Sanjay also stressed the importance of learning English. From his own experience, Sanjay said he had to speak in English when he was away in London for training and competing during the SEA Games in Singapore. He cited that mastering this international language would open up more opportunities to learn and possibilities to meet new people.

 

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An impromptu signing session after the talk.

 

Through the session, Sanjay also revealed when he wanted to be a squash player. When he was a kid, he observed his father playing squash and since then he told himself he wanted to be a number one in squash in Malaysia and nothing would stop him from achieving it.

Many were curious about whether he was friends with Datuk Lee Chong Wei or Datuk Nicol Ann David. While he had met Lee in person, Sanjay said that he used to be a big  fan boy of Nicol’s. Now, they are just the best of friends and his current squash rackets used to be hers and were gifts from her.

Other questions posed by the students was how he felt when losing a game. To that, Sanjay said he felt disappointed but he grew to learn that it was a good opportunity to learn from your opponent and the experience itself.

 

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According to Yeong, Sanjay also recalled his memories on being criticised as a ‘fat boy’ and ‘not being able to achieve anything big in squash’. Rather than letting people get to him and let them determine his future, he worked hard to improve himself, stuck to his training routines and not get involved in drugs, making him what he is today.

Towards the end of the session, the students were given the chance to map out their own personal timelines to reach their dreams. The contents included what their goals were, what they would have to do in order to achieve it and the motivational words that would keep them going.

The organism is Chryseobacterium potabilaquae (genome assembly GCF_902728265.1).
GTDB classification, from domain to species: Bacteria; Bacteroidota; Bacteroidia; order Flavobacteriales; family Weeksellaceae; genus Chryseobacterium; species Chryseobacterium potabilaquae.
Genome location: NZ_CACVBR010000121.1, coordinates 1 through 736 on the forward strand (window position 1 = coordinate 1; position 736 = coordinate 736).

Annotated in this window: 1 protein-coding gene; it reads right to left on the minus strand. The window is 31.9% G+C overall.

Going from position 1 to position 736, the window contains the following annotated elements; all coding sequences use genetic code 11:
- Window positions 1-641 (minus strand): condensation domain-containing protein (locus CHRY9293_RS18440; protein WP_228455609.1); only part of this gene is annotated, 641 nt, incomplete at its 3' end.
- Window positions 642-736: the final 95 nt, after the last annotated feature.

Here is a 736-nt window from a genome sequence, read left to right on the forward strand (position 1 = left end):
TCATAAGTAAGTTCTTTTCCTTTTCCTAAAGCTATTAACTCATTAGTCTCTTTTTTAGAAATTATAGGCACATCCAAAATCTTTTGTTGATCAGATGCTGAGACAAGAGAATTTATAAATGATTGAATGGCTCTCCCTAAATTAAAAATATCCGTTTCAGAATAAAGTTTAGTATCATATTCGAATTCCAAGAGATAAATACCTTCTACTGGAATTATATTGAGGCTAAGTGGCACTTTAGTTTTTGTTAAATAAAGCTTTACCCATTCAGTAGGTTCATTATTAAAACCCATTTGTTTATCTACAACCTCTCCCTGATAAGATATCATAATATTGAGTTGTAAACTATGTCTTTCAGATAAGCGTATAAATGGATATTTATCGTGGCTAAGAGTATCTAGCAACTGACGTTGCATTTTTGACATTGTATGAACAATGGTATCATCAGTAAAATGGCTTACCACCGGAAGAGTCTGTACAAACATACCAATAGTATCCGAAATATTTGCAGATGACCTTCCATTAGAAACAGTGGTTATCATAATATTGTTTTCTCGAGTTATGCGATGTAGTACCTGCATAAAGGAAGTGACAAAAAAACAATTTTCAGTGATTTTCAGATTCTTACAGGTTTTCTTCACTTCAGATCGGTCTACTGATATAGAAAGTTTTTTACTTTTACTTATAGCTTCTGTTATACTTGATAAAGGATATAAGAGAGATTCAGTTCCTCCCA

Sanjay then picked three students to share their dream timelines with the other students and give positive comments in motivating them before ending the talk with a photo session.

Yeong related an especially heartwarming part of the session in which Sanjay credits his father for his strength to endure.

 

A picture Sanjay showed to the students of him hugging his father after his win at Sukma XVII in Perlis.

A picture Sanjay showed to the students of him hugging his father after his win at Sukma XVII in Perlis.

 

“Can everyone see this picture? That’s me and my father when I won Sukma XVII last year at Perlis. It explains everything between me and my father. When you’re high up there with glory and fame, people will always come flocking around you.

“Only when you’re at your down moments you’ll realise who are the sincere ones and willing to stick with you through your lows. My father is always there for me to support and guide me, and I couldn’t have make it without him. I am extremely grateful for having him as my father.”

Being a local hero and having accomplished so much at a young age, Sanjay’s personal experience in building his squash career provided an invaluable insight and exposure for the students interested in working towards furthering their career down the path of sports.

His visit to the school was an initiative taken by TFM Fellows, a group of teachers posted to different schools in rural areas, trying to bring positive change to the schools.

To find more about TFM, visit their website at: http://teachformalaysia.org/